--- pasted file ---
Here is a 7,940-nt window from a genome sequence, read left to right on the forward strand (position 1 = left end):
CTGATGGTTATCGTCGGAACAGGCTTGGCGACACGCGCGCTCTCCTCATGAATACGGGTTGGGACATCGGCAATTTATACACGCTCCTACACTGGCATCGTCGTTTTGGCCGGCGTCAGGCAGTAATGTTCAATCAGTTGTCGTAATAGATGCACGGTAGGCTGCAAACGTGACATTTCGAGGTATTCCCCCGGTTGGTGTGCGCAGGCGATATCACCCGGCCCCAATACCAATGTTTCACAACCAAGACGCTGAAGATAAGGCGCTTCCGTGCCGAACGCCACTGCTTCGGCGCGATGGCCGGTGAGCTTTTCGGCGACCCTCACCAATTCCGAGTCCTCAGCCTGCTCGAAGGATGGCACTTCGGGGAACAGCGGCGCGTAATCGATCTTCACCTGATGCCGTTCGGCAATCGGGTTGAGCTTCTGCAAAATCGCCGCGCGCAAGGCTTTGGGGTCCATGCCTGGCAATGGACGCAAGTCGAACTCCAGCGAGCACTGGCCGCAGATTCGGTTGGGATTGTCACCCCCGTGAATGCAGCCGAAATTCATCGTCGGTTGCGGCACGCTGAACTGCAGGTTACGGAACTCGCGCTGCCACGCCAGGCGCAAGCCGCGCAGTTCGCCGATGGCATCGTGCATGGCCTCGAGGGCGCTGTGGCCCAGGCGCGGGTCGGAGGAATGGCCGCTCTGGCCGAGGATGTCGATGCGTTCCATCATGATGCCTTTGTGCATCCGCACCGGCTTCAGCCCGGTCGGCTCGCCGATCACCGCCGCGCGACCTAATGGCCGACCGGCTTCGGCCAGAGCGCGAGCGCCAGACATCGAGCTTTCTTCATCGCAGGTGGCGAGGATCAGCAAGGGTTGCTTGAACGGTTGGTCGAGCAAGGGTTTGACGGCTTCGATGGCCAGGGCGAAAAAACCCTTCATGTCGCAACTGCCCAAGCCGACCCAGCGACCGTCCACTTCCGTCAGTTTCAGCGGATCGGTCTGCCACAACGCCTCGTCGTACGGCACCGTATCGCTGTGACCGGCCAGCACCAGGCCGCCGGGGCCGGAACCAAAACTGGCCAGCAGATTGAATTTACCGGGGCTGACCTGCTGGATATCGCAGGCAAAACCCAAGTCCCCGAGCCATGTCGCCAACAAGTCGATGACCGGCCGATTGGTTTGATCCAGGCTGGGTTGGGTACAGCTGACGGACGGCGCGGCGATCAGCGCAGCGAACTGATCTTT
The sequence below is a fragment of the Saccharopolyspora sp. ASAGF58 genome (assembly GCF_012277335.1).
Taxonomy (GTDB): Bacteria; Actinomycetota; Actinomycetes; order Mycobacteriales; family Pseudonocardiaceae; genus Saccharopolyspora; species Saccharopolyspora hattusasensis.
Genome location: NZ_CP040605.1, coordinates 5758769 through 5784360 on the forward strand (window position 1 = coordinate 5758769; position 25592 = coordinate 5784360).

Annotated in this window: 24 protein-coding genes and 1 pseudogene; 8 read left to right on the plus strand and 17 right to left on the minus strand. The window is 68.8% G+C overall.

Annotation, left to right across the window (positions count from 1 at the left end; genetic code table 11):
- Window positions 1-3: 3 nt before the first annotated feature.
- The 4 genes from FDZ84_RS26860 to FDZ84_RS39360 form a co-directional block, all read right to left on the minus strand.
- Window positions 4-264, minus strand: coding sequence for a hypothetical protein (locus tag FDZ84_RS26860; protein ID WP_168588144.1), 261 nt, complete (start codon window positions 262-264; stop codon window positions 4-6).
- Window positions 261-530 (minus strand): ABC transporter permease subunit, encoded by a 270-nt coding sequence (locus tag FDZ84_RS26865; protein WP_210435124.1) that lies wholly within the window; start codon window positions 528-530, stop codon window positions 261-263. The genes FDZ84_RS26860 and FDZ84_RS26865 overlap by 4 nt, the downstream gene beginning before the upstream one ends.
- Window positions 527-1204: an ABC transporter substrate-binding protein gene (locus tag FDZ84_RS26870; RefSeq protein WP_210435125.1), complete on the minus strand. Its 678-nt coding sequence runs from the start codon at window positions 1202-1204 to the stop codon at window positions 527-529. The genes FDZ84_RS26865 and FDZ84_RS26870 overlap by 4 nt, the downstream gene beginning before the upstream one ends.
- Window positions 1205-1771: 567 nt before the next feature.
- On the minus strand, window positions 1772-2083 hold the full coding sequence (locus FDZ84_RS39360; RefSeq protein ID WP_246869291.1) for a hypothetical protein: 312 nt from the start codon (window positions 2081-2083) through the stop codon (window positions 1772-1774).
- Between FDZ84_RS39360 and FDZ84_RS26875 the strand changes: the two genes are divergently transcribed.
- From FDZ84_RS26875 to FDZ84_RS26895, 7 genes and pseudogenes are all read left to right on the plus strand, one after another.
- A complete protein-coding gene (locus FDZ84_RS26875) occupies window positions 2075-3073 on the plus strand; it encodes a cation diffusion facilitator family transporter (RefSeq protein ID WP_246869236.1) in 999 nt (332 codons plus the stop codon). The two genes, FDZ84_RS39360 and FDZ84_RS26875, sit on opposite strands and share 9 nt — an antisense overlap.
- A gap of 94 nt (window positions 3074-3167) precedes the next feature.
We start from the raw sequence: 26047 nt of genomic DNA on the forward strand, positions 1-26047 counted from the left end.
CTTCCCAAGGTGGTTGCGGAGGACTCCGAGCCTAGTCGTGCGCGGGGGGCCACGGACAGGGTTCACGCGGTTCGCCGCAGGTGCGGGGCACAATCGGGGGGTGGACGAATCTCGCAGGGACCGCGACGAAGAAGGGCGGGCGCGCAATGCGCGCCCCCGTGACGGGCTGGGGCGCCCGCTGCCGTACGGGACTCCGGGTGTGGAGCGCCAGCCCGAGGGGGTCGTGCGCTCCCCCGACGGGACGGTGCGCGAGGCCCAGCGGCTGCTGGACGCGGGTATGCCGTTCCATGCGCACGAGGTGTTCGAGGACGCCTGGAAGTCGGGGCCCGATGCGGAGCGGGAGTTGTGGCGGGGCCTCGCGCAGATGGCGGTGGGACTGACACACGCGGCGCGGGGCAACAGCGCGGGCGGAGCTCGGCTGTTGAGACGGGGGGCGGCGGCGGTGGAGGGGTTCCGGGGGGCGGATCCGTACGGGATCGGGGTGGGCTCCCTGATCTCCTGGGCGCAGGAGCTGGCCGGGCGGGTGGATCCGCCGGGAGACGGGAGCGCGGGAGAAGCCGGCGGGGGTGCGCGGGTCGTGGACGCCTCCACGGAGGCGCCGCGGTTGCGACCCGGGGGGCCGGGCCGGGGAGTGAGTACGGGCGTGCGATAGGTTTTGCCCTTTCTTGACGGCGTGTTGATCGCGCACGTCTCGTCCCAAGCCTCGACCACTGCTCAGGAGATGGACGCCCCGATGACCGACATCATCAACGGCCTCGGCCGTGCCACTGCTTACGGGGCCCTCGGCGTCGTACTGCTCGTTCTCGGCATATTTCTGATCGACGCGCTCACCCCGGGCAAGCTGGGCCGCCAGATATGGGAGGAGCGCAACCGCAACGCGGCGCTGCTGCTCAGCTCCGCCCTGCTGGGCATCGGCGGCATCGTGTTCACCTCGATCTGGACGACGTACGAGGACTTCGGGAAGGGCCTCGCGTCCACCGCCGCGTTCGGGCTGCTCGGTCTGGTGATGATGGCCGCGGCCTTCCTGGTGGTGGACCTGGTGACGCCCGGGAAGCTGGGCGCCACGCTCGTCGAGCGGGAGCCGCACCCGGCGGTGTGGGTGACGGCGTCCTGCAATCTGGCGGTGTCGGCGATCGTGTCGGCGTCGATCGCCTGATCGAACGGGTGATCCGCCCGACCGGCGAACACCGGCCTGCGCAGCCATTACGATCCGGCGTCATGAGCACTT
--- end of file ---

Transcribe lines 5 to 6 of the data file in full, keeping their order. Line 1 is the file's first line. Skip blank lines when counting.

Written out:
Genome location: NZ_CP040605.1, coordinates 5758769 through 5784360 on the forward strand (window position 1 = coordinate 5758769; position 25592 = coordinate 5784360).

Annotated in this window: 24 protein-coding genes and 1 pseudogene; 8 read left to right on the plus strand and 17 right to left on the minus strand. The window is 68.8% G+C overall.